Another characteristic of this Judaism is its post-monotheism. According to Magid, postethnic Judaism has departed from monotheism in several areas. It does not believe in religion being exclusive; it does not believe in the covenant between one God and his chosen people; it does not see divinity as transcendental, but as immanent; and it does not feel obliged to carry out the laws of a monotheistic God out of fear of divine judgment. The theosophy of this Judaism is not monotheistic, but it is also not atheistic or humanistic. It is pantheistic.
Therefore, this is a creative, voluntary and spiritual stream of Judaism that does not have tribal affiliations, rabbinical authority or commitment to halakhic traditions. It has become more prominent due to the living conditions in the U.S. – and these are not about to change any time soon. This rapid development presents us with a type of Judaism that we are unable to define using the current tools at our disposal – as you can gather from the frequent use of the prefix “post.” However, Magid wants to delve deeper, and to outline the path it may take in the future. He finds the tools to do so using “Jewish Renewal” – the new-age, mystical movement of American Jewry. Although it is a small minority, it has made substantial contributions to the larger Jewish streams, and since the '60s has been used as a kind of theological avant-garde that has an impact on the other streams (think of the contemporary impact of the works of Shlomo Carlebach have within the communities that once boycotted him).
While for Orthodox Jews authentic Judaism is synonymous with tradition, Jewish Renewal offers authenticity as a personalized project that is dependent upon the spiritual journey of the individual. Since the '60s, it has established communities that promote feminism and tolerance towards homosexuality, and also accept non-Jews into the fold. It offers a type of Judaism that is not halakhic, contentious or dogmatic. Magid argues that although it does not provide a complete answer to the postethnic situation, it has formulated a global, universal and especially pragmatic and flexible theology that can begin to tackle the situation. In Jewish Renewal (and especially in one of its main spiritual leaders, Rabbi Zalman Schachter-Shalomi), Magid finds a new theological paradigm that can provide the necessary tools for the establishment of sustainable Judaism.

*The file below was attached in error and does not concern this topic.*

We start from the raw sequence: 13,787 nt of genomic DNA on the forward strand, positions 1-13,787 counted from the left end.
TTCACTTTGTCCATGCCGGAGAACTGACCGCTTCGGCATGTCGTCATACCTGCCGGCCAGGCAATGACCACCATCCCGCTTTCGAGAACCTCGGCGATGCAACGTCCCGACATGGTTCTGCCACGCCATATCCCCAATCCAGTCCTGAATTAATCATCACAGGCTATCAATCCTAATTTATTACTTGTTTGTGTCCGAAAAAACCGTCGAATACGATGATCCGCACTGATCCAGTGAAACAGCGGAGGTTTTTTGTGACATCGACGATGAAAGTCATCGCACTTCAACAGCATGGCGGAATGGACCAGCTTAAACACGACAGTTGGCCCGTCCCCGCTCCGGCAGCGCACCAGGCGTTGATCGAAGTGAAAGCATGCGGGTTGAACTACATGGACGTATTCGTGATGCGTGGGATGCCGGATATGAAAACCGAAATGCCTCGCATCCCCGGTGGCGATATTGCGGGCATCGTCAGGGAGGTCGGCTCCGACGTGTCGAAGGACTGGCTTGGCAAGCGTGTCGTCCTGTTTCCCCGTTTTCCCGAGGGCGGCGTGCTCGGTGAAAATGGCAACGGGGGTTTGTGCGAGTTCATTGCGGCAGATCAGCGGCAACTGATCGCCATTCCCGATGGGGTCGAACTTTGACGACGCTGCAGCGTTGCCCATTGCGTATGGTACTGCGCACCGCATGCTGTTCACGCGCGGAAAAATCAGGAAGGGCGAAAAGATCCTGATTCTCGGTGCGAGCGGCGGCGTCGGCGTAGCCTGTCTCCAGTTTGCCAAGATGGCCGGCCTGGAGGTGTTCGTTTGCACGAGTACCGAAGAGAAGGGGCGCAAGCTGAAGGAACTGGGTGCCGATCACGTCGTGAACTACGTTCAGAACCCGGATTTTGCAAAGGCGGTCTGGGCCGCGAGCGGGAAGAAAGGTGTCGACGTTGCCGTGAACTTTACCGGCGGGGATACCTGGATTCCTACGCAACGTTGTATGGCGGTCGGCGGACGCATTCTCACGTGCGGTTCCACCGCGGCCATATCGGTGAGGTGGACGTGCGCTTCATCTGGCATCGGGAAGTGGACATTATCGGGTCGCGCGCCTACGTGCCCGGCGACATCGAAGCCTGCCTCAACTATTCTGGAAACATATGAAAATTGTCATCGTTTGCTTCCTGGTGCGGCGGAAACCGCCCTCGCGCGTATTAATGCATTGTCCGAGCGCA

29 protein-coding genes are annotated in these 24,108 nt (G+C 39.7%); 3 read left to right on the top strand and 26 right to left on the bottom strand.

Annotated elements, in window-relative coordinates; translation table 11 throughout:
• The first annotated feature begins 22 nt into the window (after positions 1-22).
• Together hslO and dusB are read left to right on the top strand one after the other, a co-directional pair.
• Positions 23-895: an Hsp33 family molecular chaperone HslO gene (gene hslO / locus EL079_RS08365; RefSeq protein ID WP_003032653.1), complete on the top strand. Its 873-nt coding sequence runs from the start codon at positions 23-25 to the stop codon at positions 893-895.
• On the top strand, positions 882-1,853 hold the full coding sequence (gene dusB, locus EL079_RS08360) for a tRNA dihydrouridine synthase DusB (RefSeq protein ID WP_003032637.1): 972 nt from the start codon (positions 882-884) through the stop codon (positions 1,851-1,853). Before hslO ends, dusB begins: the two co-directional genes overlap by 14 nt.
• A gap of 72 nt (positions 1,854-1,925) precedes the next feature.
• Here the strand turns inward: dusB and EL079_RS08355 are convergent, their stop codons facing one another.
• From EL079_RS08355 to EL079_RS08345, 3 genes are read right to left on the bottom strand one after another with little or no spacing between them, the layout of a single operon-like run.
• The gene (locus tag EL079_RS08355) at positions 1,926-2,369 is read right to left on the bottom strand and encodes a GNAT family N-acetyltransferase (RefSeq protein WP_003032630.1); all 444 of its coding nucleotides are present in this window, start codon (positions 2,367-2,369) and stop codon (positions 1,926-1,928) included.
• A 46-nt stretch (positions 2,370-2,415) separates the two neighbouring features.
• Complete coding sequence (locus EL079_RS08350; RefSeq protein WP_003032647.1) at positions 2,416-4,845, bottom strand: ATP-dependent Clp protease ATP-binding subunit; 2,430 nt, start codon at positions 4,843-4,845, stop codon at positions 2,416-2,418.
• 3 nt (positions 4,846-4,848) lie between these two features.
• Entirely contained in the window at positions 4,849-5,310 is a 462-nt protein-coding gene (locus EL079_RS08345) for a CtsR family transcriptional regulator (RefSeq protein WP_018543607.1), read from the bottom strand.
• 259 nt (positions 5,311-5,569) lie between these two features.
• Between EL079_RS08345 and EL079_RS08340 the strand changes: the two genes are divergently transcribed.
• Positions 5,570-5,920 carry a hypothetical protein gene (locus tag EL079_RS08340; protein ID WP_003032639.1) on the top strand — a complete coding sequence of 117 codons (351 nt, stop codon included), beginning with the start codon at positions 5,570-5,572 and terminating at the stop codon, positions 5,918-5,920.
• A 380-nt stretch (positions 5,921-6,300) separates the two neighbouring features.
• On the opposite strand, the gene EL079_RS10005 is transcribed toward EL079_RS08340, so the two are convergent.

Magid comes to the realization that Judaism today is essentially post-rabbinical Judaism – which is considerably different from the movement that developed after the destruction of the Second Temple, which relies upon the commandments. In post-rabbinical and postethnic Judaism, the traditional strategies used to preserve internal Jewish cohesion are proved useless. They all rely on halakha, and the tribal identification with the “nation of Israel.” In the current situation, Judaism is disconnected from its guiding principle – ethnic identification – and enters new territory. So America – which offers unlimited possibilities for its Jews, also poses them their biggest challenge.
Magid’s important book is a clear and realistic – albeit incomplete – preliminary analysis of Judaism in America; its achievements; and its crises. It provides a variety of perspectives on the creation of contemporary Jewish society in the U.S. (its attitude towards the Holocaust, Kabbalah, Christianity, the Baal Teshuva movement) that provide an accurate portrait of postethnic Judaism. Magid’s analysis is accompanied by a tentative prediction of the future – which he is optimistic about. He does not see the changes Judaism is undergoing as the beginning of the end – but the heralding of a new age; where it will be detached from blood ties.
Magid himself was a Baal Teshuva (someone who was secular and became religious) in the past. He later left the Orthodox stream and became one of the key activists and prominent scholars of the Jewish Renewal. There is no doubt that he has a great deal of knowledge about his field. He has a bold, innovative perspective, and his educated analysis is timely. However, the book is not edited as well as it could have been, and at times it reads like a collection of essays. And though his writing is clear and cogent, the work would have benefitted greatly from a concluding chapter and a summary of all his arguments.
In the summary of his chapter on the post-monotheistic changes, Magid emphasizes Judaism’s need to react to major changes that he surveyed: “For Judaism to grow and not simply reproduce itself in preparation for some final redemptive act to sweep it beyond history… it must respond, and respond honestly, to a new era.” Magid makes quite a few attempts to do so in his book. It will not be the Divine Monotheistic Father who will decide of his attempts are successful.